Kenyans are reportedly disappointed after President Mwai Kibaki and Prime Minister-designate Raila Odinga failed to name a working cabinet Sunday as promised. Some Kenyans expressed their displeasure despite reports that some progress had been made by the two leaders on a compromise in constituting the cabinet.
Formation of a cabinet is part of a power sharing deal brokered by former United National Secretary general Kofi Annan, which ended Kenya’s post- election violence last year. Some political analysts have attributed the failure to form a cabinet to power struggle between the government and the opposition.
Professor Kabiru Kinyanjui is a Kenyan political analyst. From the capital, Nairobi he tells reporter Peter Clottey that there is a need for both parties to get their acts together.
“First, the mood in the country is disappointment. The country people are feeling that the two leaders are not providing statesmanship, which is required at this time to enable the country to move forward and start the process of healing, reconciliation and reconstruction. So, people are really disappointed, they were expecting some announcement today so that the country could move forward. So the country is very disappointed,” Kinyanjui pointed out.
He attributed the failure of the two leaders to name a cabinet to uncompromising tendencies.
“I think the major thing is power struggle, which is going on between ODM (Orange Democratic Movement) and the people within the PNU (Party of National Unity) and the government. It is pure power struggle going and each side is trying to remain in a strategic power position, as they enter into the government. So, that is what we are seeing, the struggle between the two forces ODM and those forces behind the government at the moment. They are the ones who are pushing the two leaders, Raila Odinga and also President Mwai Kibaki. And that they are almost held hostage by those power struggles, which are going on,” he said.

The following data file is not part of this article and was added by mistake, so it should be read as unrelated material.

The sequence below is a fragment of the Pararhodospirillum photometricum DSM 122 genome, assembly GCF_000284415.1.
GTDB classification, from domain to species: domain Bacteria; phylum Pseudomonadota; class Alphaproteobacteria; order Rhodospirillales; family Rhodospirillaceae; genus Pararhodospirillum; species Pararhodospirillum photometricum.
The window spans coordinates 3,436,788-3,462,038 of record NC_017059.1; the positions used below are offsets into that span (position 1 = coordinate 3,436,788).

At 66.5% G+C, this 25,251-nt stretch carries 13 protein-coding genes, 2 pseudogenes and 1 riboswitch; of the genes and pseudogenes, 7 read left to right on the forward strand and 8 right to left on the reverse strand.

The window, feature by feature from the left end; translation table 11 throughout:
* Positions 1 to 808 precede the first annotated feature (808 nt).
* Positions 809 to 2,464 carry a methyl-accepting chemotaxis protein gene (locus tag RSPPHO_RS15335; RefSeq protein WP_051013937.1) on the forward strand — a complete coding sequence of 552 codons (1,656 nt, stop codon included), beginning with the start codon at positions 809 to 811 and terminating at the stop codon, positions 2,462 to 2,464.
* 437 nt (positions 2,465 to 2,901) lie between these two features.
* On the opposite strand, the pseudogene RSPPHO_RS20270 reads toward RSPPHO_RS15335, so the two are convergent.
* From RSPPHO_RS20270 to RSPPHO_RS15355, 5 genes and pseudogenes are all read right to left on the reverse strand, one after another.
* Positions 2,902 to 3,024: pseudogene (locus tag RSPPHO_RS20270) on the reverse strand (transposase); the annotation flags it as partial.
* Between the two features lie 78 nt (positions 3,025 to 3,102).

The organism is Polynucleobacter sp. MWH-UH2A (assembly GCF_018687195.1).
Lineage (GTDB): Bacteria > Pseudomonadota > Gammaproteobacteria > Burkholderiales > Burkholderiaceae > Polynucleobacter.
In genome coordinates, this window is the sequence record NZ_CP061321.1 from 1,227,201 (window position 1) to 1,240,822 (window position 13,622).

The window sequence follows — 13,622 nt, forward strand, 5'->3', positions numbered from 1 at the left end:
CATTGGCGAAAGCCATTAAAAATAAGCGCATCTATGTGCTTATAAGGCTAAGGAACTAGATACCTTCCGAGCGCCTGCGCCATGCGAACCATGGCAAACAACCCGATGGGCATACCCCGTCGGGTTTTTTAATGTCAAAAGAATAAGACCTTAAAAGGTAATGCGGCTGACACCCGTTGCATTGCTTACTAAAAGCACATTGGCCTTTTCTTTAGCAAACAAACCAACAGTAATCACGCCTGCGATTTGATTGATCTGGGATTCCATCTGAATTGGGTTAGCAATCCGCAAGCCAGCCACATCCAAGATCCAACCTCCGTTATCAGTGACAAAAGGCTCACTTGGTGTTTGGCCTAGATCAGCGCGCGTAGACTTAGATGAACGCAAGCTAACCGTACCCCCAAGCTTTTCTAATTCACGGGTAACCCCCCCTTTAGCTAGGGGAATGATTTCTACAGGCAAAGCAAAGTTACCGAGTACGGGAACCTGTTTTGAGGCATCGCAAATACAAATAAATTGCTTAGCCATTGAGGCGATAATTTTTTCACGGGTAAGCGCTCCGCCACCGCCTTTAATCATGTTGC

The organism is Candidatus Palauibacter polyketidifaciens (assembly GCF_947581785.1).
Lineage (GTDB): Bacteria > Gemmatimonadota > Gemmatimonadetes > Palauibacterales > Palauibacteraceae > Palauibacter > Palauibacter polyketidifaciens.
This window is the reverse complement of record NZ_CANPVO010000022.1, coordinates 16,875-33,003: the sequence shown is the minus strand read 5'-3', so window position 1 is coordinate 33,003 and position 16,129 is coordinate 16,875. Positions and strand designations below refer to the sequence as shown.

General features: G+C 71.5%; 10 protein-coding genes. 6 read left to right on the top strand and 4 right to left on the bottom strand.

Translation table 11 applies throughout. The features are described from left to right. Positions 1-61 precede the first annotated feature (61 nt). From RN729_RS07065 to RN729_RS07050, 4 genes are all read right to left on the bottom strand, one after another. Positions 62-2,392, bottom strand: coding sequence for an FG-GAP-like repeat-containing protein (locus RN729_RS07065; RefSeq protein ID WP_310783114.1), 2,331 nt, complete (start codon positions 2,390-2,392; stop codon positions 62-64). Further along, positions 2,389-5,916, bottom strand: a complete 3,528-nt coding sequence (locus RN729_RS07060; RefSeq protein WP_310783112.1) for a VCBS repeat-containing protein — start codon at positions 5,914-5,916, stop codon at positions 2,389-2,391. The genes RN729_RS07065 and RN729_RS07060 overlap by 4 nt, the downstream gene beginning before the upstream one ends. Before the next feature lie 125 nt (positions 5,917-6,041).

Kinyanjui reiterated the frustration he said Kenyans are feeling about the inability of the country’s leadership to come up with a functioning cabinet.
“Kenyans are asking the same questions. If they cannot be able to name a government at this juncture, what about working together to move the country forward, to be able to reconstruct, to be able to be thinking in terms of the investment in the infrastructure, and sharing of other resources, which needs to be shared so that the country can go forward? In actual fact, people are asking the question, can conditions, which are being set at the moment work if the two leaders cannot work in terms of naming the government?” Kinyanjui noted.